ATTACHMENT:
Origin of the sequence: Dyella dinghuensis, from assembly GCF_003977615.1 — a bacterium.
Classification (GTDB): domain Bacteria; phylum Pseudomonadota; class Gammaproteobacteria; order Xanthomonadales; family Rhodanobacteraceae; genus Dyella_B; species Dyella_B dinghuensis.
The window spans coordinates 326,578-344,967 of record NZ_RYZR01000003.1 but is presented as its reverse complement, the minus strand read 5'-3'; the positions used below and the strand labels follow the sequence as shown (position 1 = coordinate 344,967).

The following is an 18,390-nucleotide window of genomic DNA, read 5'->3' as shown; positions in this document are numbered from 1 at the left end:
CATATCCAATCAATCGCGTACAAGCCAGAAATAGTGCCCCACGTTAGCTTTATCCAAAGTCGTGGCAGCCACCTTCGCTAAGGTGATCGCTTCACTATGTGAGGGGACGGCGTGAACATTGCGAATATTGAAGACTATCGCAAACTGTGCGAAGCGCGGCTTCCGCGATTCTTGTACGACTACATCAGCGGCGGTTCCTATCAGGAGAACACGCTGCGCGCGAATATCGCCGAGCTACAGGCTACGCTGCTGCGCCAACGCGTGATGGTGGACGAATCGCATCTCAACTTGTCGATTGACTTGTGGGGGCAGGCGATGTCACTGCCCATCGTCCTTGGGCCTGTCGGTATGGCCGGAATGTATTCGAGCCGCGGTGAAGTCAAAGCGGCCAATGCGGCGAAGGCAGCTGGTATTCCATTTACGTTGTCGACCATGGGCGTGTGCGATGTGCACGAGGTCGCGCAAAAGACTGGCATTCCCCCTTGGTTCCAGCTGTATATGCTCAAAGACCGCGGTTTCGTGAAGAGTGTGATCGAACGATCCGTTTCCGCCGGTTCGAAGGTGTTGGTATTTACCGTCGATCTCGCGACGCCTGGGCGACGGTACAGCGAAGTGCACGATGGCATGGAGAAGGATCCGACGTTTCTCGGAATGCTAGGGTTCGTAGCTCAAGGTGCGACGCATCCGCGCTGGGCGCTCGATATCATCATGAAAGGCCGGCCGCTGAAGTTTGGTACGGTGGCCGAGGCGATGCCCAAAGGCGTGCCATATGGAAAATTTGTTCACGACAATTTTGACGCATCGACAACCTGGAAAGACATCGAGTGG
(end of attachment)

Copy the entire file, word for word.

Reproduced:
Origin of the sequence: Dyella dinghuensis, from assembly GCF_003977615.1 — a bacterium.
Classification (GTDB): domain Bacteria; phylum Pseudomonadota; class Gammaproteobacteria; order Xanthomonadales; family Rhodanobacteraceae; genus Dyella_B; species Dyella_B dinghuensis.
The window spans coordinates 326,578-344,967 of record NZ_RYZR01000003.1 but is presented as its reverse complement, the minus strand read 5'-3'; the positions used below and the strand labels follow the sequence as shown (position 1 = coordinate 344,967).

The following is an 18,390-nucleotide window of genomic DNA, read 5'->3' as shown; positions in this document are numbered from 1 at the left end:
CATATCCAATCAATCGCGTACAAGCCAGAAATAGTGCCCCACGTTAGCTTTATCCAAAGTCGTGGCAGCCACCTTCGCTAAGGTGATCGCTTCACTATGTGAGGGGACGGCGTGAACATTGCGAATATTGAAGACTATCGCAAACTGTGCGAAGCGCGGCTTCCGCGATTCTTGTACGACTACATCAGCGGCGGTTCCTATCAGGAGAACACGCTGCGCGCGAATATCGCCGAGCTACAGGCTACGCTGCTGCGCCAACGCGTGATGGTGGACGAATCGCATCTCAACTTGTCGATTGACTTGTGGGGGCAGGCGATGTCACTGCCCATCGTCCTTGGGCCTGTCGGTATGGCCGGAATGTATTCGAGCCGCGGTGAAGTCAAAGCGGCCAATGCGGCGAAGGCAGCTGGTATTCCATTTACGTTGTCGACCATGGGCGTGTGCGATGTGCACGAGGTCGCGCAAAAGACTGGCATTCCCCCTTGGTTCCAGCTGTATATGCTCAAAGACCGCGGTTTCGTGAAGAGTGTGATCGAACGATCCGTTTCCGCCGGTTCGAAGGTGTTGGTATTTACCGTCGATCTCGCGACGCCTGGGCGACGGTACAGCGAAGTGCACGATGGCATGGAGAAGGATCCGACGTTTCTCGGAATGCTAGGGTTCGTAGCTCAAGGTGCGACGCATCCGCGCTGGGCGCTCGATATCATCATGAAAGGCCGGCCGCTGAAGTTTGGTACGGTGGCCGAGGCGATGCCCAAAGGCGTGCCATATGGAAAATTTGTTCACGACAATTTTGACGCATCGACAACCTGGAAAGACATCGAGTGG